Photo by Nick Dyer.

Yet the survival of the nomadic African wild dog is threatened by shrinking habitat, as humans encroach on wild spaces with development and farmland. In Africa there are just a handful of viable populations, one of which is in the Kruger National Park.


Leopards’ reclusive and nocturnal nature makes them one of Africa’s most resilient predators. They’re often able to survive in relatively close proximity to humans without being detected. Highly adaptive, they hunt a variety of prey species: from mice and baby giraffes to reptiles and fish. With awe-inspiring power, leopards can jump metres in the air with carcasses heavier than their own body weight, stashing their prizes high in trees and beyond the reach of other predators or scavengers.

Photo by Villiers Steyn.

Photographer Villiers Steyn completed his Masters in Nature Conservation, focusing on leopard movement patterns and densities in Botswana’s majestic Northern Tuli Game Reserve. Since then, he’s been a presenter on NatGeo Wild’s Caught in the Act, where he gives expert commentary on rare and interesting behaviour of leopards and other wild cats. Catch his talk at the 2019 Wild Shots Wildlife Photography Symposium: “Avoid the Traps – five mistakes even the pros make!


When an ecosystem loses a key apex predator species, it triggers what ecologists call a “trophic cascade”: a butterfly effect that spirals down the food chain.

Humans have hunted many apex predators close to extinction, but in some parts of the world these predators are now returning. Nevertheless, they remain threatened by climate change, habitat loss, poaching and fragmentation, as is the case with India’s Bengal tiger.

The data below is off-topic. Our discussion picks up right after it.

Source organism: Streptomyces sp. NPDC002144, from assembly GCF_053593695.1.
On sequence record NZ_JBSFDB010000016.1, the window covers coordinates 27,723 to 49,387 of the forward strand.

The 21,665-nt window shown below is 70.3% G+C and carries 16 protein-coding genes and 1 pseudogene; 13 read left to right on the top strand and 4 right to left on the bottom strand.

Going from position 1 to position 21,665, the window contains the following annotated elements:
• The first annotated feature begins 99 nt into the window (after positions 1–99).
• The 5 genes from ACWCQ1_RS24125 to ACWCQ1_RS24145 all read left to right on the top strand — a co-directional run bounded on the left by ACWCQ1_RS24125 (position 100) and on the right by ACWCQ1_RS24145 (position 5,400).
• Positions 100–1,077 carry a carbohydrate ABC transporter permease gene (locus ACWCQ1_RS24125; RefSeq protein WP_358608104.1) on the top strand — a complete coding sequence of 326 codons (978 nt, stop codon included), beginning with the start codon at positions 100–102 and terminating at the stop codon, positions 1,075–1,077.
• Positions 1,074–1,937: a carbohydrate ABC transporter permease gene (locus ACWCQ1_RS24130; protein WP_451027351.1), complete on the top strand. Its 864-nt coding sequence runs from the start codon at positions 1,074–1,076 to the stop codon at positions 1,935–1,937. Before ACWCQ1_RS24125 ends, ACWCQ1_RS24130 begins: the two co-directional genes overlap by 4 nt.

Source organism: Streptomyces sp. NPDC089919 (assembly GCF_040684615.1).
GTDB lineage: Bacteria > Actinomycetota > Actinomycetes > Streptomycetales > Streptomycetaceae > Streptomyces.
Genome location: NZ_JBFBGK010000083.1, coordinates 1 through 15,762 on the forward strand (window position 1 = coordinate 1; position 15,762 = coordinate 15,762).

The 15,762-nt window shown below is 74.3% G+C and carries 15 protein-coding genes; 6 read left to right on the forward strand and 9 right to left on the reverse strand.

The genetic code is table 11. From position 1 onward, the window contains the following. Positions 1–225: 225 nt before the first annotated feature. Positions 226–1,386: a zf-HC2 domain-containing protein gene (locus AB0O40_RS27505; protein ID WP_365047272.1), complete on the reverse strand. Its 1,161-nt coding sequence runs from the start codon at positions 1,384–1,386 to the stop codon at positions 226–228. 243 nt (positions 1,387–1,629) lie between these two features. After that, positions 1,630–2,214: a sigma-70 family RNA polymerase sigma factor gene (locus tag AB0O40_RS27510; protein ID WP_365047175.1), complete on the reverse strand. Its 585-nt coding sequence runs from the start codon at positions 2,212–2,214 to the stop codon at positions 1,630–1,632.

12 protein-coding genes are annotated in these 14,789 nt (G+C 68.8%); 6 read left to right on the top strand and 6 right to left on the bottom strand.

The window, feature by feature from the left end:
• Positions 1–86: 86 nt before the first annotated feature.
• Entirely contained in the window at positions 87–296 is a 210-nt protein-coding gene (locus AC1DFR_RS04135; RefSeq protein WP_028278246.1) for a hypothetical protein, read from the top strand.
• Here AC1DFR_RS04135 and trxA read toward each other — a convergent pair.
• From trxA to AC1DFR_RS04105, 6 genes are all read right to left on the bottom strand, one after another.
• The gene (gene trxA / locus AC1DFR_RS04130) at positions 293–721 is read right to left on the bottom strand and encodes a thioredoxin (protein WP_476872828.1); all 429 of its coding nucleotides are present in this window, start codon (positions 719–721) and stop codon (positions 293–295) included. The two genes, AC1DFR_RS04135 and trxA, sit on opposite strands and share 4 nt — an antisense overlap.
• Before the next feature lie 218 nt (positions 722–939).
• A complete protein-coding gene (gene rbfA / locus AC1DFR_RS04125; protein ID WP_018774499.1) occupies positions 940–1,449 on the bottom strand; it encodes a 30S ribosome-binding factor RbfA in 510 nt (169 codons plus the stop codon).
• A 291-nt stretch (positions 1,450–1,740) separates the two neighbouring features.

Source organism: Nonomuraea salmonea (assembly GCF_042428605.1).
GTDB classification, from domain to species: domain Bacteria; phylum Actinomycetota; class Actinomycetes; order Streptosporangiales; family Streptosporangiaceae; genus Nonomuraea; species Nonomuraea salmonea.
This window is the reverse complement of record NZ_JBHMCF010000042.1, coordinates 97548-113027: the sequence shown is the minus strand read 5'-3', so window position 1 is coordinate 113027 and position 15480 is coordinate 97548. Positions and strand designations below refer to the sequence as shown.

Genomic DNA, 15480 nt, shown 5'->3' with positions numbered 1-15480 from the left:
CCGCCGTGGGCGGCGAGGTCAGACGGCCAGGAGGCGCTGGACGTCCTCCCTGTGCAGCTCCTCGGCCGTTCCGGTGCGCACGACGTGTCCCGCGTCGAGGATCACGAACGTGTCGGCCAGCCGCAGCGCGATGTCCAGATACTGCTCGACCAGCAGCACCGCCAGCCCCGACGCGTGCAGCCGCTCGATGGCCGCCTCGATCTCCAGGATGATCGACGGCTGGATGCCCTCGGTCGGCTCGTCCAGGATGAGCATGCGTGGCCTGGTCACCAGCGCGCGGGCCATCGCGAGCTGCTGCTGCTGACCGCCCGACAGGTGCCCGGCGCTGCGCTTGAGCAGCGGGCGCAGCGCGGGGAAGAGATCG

Photo by Villiers Steyn.

With no natural predators, tigers are solitary hunters that roam mostly at night. Their diet includes wild pigs, deer, water buffalo, monkeys, hares and crocodiles. Villiers Steyn captured this stalking big cat on a trip to India. The picture makes for a beautiful, yet haunting, reminder of the importance of ensuring the survival of apex predators.

After all, it can be lonely at the top!

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Wild Shots Wildlife Photography Symposium 2019

Date: Saturday, 2 November 2019
Venue: Nedbank Auditorium, V&A Waterfront, Cape Town
Time: 8:30am (for 9am start) to 5pm (with Bouchard Finlayson wine reception until 6pm)

Keynote speaker: Michael Poliza, award-winning author of Africa and Eyes over Africa.

Other speakers: Colin Bell, Peter Chadwick, Chris Fallows, Jacques Marais, Janine Krayer, Villiers Steyn, Aubrey Tseleng, Isaac Kalio, Jan Roode, Jay Roode, Ian Michler, Mike Kendrick, Nick Dyer. View the full programme.

Register now

The full delegate package (R950) includes entry to the entire programme of events, presentations and panel discussions by award-winning photographers, book signings, exhibition area, lunch and refreshments, and a delegate pack. Pensioners (over 65 years) and students will pay R750 per person. Register online here, or send an email to [email protected] for more information.